José Cárdenas: We've got the website on the screen so people can get more information. Henry, quickly, tell us about the success you've had in involving the police because it wasn't always a good relationship between your organization and the police in Chandler.

Henry Salinas: No. The chief Harris, one of his men was a sergeant gang unit. At that time, he was on the board of directors.

José Cárdenas: And he was also the head of the gang unit. So it wasn't working well personally. He came around?

Henry Salinas: He came around. He was told by his boss that he had to be on the board. And he kind of didn't see it my way. What I wanted to show them, everyone, was that these kids are looking for some love and somebody who cares for them and talk to them.

José Cárdenas: And eventually, he came around and the relationship now --

Henry Salinas: It's amazing. It is amazing. They're doing what I would do with the staff that I can. And they're just amazing, how the community has come together and the police department, it's the greatest thing that we have.

José Cárdenas: We're almost out of time but the big news is the new building. Tell us a little bit about it.

Shelby Peterson: Yes. Our new building is opening very shortly and we are growing capacity to serve over 55% more youth. On a daily basis we're serving between 150 and 180 kids. In a 6,500-square-foot facility, very humble, very rundown, built in the '60s. So a new building is actually 20,000 square feet. It's very close to our current facility so it's serving the same kids. And we're expecting to serve 200 or more every day.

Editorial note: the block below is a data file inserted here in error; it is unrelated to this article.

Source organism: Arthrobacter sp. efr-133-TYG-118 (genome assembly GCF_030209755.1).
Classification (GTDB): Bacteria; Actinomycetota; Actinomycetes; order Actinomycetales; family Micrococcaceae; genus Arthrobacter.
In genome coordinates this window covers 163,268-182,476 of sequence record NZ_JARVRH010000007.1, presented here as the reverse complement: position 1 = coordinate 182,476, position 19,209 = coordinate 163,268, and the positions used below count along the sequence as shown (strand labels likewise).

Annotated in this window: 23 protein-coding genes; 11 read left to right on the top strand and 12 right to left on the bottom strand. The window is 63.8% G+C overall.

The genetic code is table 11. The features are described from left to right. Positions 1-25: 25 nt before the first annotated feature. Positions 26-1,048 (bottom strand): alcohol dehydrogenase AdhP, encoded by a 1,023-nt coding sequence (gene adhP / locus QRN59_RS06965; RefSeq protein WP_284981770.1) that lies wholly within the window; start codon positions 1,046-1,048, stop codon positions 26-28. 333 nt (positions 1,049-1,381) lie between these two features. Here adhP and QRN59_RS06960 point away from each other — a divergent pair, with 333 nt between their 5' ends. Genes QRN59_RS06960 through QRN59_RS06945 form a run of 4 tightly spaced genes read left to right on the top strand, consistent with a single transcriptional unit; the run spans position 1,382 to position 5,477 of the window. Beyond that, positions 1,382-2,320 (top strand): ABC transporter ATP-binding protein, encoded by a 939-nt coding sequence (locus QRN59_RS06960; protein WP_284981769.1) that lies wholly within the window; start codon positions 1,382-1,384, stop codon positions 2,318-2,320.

José Cárdenas: A much better facility.

Shelby Peterson: Yes.

José Cárdenas: Well, thank you both so much for coming in, Mr. Salinas, thank you for gracing us with your presence. Congratulations on your success.

José Cárdenas: That’s our show for this Thursday night. From all of us here at "Horizonte," I’m José Cárdenas. Have a good evening


What's on?
  About KAET Contact Support Legal Follow Us  
  About Eight
Mission/Impact
History
Site Map
Pressroom
Contact Us
Sign up for e-news
Pledge to Eight
Donate Monthly
Volunteer
Other ways to support
FCC Public Files
Privacy Policy
Facebook
Twitter
YouTube
Google+
Pinterest
 

Need help accessing? Contact disabilityaccess@asu.edu

Eight is a member-supported service of Arizona State University    Copyright Arizona Board of Regents